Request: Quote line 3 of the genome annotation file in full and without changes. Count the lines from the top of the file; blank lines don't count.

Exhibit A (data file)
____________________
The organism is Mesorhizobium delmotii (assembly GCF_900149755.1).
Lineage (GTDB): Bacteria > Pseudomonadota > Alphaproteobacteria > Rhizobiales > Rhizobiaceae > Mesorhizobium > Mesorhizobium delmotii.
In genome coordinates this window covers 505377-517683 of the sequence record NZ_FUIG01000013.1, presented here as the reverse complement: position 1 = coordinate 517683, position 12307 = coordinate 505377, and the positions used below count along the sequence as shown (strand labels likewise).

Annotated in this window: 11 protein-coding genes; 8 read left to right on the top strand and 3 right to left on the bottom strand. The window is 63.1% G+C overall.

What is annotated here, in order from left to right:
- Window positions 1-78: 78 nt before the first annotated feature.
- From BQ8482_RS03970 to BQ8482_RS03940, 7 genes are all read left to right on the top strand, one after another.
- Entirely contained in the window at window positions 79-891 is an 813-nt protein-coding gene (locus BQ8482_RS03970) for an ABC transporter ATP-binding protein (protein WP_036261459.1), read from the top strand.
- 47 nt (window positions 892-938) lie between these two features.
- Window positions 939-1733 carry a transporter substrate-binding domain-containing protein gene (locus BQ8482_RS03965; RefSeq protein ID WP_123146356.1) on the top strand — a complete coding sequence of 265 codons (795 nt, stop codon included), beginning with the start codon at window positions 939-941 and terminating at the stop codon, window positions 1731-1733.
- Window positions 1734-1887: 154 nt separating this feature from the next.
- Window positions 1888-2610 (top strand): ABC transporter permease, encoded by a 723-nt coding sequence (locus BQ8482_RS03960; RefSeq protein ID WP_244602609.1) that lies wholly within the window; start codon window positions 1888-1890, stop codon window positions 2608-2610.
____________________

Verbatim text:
In genome coordinates this window covers 505377-517683 of the sequence record NZ_FUIG01000013.1, presented here as the reverse complement: position 1 = coordinate 517683, position 12307 = coordinate 505377, and the positions used below count along the sequence as shown (strand labels likewise).